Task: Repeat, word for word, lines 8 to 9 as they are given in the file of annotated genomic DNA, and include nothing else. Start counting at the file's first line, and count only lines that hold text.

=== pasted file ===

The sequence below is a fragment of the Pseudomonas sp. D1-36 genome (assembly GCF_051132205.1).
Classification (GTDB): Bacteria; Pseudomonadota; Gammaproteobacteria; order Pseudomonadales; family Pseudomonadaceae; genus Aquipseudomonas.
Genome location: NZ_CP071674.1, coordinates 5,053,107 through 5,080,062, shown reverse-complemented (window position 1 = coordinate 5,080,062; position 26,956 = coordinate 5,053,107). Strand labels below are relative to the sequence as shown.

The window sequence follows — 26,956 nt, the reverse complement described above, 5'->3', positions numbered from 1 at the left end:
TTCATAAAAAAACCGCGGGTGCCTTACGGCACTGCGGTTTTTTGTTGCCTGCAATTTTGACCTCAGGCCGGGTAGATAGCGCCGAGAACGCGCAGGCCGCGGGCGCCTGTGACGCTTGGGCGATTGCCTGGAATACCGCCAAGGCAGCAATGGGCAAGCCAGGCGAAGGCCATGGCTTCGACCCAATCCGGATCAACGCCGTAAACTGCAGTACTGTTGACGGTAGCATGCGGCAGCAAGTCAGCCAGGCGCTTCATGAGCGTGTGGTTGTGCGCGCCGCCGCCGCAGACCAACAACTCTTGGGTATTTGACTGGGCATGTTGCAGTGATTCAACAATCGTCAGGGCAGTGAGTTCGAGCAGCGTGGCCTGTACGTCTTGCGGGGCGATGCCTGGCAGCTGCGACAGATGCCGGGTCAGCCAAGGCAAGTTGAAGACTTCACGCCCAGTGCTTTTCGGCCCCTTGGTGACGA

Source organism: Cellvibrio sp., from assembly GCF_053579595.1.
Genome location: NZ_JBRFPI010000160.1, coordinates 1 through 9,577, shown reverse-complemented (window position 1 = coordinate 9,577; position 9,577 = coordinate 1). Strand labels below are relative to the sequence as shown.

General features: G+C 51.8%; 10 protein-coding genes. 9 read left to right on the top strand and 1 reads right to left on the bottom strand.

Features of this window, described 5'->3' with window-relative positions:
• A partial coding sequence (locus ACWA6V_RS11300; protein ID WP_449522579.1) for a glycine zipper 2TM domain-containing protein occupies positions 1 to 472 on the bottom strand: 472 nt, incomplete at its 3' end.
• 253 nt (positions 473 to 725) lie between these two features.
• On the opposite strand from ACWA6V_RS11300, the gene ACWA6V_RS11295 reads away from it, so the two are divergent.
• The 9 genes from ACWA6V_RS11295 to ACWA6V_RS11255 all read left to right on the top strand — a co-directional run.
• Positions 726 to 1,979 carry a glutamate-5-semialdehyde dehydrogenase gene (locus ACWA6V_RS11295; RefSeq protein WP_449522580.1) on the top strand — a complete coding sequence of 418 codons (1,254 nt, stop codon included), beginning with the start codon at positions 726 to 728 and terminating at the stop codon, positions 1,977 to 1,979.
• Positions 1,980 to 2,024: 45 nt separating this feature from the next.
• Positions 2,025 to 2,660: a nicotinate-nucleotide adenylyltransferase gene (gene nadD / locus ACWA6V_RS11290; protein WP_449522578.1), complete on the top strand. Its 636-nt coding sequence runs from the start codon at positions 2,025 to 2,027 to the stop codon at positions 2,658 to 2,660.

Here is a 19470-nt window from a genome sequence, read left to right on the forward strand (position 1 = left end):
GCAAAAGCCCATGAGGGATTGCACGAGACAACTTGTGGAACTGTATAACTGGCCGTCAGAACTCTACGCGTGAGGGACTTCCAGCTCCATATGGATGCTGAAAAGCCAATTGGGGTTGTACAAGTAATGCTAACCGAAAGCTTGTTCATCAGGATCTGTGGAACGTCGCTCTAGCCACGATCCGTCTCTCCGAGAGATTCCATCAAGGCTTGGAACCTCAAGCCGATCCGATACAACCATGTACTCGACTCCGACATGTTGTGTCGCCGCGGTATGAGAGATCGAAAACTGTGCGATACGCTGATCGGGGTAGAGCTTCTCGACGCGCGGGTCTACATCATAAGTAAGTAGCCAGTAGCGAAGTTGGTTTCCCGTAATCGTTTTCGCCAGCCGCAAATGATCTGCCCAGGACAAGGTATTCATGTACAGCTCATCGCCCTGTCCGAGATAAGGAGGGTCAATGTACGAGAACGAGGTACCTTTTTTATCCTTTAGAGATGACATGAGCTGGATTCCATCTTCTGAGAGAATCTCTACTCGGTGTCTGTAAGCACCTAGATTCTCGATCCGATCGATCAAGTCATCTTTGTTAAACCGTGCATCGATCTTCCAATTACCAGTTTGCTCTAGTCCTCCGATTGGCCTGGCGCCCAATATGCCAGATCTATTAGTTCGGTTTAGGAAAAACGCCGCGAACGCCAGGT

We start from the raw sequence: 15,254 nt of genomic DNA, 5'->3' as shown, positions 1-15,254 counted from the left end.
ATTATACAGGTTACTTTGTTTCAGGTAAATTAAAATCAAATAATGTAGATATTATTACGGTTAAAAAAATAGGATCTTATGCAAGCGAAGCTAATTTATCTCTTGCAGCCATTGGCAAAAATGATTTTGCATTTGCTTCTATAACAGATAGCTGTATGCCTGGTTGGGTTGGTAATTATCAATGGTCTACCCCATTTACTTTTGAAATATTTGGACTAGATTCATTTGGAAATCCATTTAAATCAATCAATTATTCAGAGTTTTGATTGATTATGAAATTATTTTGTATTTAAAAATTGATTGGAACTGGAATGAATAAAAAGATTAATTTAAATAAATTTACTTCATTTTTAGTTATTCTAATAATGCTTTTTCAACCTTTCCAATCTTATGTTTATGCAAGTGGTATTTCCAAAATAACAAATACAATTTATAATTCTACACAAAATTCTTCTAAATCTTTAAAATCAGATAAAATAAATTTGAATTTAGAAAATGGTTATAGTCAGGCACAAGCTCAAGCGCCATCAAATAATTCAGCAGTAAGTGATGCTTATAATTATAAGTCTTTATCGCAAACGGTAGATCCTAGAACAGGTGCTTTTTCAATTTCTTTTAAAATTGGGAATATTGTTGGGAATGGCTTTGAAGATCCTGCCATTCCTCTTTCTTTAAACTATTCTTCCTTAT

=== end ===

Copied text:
General features: G+C 51.8%; 10 protein-coding genes. 9 read left to right on the top strand and 1 reads right to left on the bottom strand.

Features of this window, described 5'->3' with window-relative positions: